Even in death, Konca Kuris was denied her last wish: that women be allowed to pray alongside men. It was a desire that cost the religious feminist her life at the hands of Islamic radicals.
Police dug up Kuris' naked body from the basement of a hideout used by Islamic militants who videotaped weeks of abuse they inflicted before suffocating her.
In two weeks, police have found the bodies of 48 people presumed to have been killed by Hezbollah, a militant group that seeks to establish an Islamic state in southeastern Turkey. It is not related to the Lebanese militia of the same name.
Police found the remains of six more bodies Sunday in the southeastern city of Diyarbakir, Turkey's Anatolia news agency reported.
The killings have horrified the country, but Kuris' slaying also has focused attention on the role of women in Islam. The issue was underscored when male relatives at her funeral last week refused to allow her eldest daughter to pray beside her coffin.
"One more person paid with her life for being different and searching for her own voice," Sibel Eraslan, a female commentator, wrote in the Islamic newspaper Akit.
At first a member of Hezbollah, Kuris gradually became disillusioned with the group's attitude toward women.
She demanded the right to pray alongside men and insisted that prayers be said in Turkish and not the traditional Arabic, which few Turks understand. Although Kuris wore a traditional Islamic head scarf, she said head scarves or the full black robes worn by some religious women were optional and not required in Islam.
Kuris' feminist views infuriated Hezbollah, which is dominated by traditional, rural Kurds.
In early 1998, she began to receive anonymous telephone calls. "Are you inventing a new religion?" the voices asked, according to the newspaper Milliyet.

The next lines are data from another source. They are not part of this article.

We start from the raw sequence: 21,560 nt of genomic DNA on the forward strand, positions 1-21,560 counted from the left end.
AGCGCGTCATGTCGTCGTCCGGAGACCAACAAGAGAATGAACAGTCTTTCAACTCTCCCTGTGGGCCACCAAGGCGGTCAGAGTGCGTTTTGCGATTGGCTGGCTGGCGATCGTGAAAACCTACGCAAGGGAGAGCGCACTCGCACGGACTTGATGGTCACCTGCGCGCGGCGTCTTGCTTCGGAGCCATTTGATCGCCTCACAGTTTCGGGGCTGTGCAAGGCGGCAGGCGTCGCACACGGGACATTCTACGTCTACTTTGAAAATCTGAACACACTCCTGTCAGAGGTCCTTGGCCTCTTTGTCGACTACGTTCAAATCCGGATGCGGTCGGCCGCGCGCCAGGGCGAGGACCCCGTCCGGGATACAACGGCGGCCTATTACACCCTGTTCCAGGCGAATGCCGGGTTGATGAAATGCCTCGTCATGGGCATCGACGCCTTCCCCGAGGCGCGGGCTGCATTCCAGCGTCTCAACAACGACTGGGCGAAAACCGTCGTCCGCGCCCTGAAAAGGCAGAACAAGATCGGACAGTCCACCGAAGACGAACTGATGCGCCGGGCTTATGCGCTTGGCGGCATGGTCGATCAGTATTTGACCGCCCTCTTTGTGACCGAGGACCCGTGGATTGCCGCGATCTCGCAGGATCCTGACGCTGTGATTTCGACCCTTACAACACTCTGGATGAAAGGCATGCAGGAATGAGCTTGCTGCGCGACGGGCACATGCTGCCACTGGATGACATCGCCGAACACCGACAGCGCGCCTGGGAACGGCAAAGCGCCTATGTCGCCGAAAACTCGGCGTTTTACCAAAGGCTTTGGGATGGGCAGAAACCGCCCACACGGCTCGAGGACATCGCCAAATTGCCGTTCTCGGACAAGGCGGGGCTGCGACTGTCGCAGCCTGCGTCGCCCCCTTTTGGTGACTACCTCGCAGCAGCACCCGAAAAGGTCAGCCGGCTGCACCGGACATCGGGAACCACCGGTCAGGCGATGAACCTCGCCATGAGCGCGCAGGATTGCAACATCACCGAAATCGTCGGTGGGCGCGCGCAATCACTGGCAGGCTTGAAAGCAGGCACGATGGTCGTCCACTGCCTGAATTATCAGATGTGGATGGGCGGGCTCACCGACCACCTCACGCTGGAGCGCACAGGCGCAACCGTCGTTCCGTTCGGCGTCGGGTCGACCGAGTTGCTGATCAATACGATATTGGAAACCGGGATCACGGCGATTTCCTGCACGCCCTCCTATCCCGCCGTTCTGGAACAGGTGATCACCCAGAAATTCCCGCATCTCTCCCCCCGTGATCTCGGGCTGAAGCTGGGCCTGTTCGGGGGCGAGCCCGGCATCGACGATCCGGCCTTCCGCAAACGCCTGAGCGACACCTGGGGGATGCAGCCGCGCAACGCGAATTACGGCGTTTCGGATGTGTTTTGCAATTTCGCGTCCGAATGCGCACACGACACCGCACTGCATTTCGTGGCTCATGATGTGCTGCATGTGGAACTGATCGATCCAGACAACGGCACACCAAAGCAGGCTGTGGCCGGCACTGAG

In July of that year, three militants kidnapped Kuris from in front of her home in the southern port of Mersin.
Tapes of Kuris' interrogation were discovered about two weeks ago during a police raid on a Hezbollah safe house in Istanbul, the newspaper Sabah reported.
Kuris was apparently suffocated with a pillow or clothing in the basement of a house in the central Anatolian city of Konya. In death, she also was kept from equality. Her body was buried in a different corner of the basement from those of the murdered men.
At her funeral, the dispute over her views erupted in full force.
"I will carry out my mother's last will," shouted Kuris' eldest daughter, Sirma. But men blocked her from the male section of the mosque. Mosques are divided into sections by gender, with the separate area for women usually in the back.
Another female relative, Necla Olcer, finally pushed the men aside and stood near the coffin as the Islamic preacher quickly read the prayers and hastily ended the funeral.